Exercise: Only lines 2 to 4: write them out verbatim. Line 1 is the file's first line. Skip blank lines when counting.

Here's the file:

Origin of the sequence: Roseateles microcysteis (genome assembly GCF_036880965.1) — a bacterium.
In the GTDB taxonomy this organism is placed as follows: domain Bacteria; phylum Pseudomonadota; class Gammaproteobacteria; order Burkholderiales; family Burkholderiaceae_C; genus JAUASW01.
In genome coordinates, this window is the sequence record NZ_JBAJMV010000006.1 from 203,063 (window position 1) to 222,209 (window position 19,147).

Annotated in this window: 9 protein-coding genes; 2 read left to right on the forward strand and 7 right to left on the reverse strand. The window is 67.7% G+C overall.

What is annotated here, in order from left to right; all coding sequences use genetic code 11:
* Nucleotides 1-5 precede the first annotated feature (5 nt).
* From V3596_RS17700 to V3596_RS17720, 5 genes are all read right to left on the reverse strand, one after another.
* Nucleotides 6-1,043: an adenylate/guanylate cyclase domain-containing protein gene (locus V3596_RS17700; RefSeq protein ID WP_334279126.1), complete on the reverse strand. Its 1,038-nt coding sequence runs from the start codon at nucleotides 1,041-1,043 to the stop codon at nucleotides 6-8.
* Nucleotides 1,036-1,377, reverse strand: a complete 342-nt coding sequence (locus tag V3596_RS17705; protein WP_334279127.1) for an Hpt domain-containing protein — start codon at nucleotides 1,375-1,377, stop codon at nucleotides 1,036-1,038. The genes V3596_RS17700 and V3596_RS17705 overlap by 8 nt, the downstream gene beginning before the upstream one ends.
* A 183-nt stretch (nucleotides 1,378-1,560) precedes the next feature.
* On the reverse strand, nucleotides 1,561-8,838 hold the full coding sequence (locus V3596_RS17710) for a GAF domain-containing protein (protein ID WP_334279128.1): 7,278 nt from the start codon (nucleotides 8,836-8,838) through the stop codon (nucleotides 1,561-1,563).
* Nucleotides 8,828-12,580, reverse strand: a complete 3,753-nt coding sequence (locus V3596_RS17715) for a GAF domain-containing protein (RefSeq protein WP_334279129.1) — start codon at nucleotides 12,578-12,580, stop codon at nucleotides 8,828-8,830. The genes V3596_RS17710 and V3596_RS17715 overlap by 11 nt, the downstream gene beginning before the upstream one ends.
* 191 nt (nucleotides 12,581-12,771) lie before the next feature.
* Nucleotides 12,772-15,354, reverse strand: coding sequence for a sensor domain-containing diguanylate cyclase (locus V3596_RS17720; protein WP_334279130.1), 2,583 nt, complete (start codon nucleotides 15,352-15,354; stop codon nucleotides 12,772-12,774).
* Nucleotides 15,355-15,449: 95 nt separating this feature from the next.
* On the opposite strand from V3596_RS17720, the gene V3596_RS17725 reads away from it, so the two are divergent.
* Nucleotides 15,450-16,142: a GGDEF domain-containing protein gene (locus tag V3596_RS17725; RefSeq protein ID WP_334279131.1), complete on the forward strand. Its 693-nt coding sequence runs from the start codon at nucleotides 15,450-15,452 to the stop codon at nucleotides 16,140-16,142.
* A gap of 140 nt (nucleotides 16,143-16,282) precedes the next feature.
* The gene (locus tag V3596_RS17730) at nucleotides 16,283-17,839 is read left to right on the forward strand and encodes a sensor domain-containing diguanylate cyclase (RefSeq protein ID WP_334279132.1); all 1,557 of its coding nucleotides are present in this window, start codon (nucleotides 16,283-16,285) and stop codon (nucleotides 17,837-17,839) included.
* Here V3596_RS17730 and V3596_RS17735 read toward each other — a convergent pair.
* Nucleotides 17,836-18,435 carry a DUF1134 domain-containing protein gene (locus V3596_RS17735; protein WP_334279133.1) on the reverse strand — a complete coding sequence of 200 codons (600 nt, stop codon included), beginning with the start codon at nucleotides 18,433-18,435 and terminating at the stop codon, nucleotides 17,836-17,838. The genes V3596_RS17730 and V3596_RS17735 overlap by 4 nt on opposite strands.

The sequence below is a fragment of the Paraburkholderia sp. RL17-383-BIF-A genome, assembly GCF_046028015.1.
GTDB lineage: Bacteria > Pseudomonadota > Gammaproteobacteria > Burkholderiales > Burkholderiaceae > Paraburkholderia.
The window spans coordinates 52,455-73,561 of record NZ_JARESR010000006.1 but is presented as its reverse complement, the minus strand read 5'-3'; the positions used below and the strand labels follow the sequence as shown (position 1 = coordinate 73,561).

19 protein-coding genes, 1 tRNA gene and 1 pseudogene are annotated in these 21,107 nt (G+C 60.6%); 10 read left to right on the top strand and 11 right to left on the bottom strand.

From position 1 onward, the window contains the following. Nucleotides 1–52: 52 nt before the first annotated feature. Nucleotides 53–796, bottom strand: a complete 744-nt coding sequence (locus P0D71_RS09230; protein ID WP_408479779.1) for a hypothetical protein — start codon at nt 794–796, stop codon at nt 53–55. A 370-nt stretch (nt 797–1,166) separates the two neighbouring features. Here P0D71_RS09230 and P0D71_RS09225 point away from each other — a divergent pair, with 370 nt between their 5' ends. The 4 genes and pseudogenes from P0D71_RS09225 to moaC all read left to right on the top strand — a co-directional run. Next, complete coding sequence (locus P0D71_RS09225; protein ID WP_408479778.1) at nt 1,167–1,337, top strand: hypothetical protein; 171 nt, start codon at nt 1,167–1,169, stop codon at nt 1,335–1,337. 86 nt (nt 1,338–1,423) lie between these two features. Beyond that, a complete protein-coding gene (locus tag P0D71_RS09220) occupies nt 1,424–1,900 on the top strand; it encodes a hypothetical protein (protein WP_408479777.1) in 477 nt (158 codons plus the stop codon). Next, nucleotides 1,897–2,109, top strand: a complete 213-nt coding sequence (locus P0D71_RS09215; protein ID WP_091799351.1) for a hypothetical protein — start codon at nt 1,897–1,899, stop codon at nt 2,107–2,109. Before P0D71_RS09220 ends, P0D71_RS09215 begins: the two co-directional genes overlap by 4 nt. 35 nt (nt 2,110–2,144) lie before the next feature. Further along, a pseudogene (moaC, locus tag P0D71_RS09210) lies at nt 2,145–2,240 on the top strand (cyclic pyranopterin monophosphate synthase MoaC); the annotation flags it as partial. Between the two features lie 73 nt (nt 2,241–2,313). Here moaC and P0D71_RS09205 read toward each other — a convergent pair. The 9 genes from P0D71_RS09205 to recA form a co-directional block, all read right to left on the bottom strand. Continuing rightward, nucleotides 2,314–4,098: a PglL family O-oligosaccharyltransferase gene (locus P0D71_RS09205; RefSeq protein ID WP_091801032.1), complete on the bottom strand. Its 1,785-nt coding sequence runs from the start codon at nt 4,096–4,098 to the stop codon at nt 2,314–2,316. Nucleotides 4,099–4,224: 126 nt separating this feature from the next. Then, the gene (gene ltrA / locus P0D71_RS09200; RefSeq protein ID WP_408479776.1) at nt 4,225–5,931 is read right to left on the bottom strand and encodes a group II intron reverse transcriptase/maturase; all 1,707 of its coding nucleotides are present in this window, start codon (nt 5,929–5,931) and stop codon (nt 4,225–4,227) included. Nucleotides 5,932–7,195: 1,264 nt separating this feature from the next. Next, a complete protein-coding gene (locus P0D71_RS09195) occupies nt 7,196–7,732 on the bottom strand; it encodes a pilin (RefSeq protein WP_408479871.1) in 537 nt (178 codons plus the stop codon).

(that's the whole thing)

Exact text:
In the GTDB taxonomy this organism is placed as follows: domain Bacteria; phylum Pseudomonadota; class Gammaproteobacteria; order Burkholderiales; family Burkholderiaceae_C; genus JAUASW01.
In genome coordinates, this window is the sequence record NZ_JBAJMV010000006.1 from 203,063 (window position 1) to 222,209 (window position 19,147).

Annotated in this window: 9 protein-coding genes; 2 read left to right on the forward strand and 7 right to left on the reverse strand. The window is 67.7% G+C overall.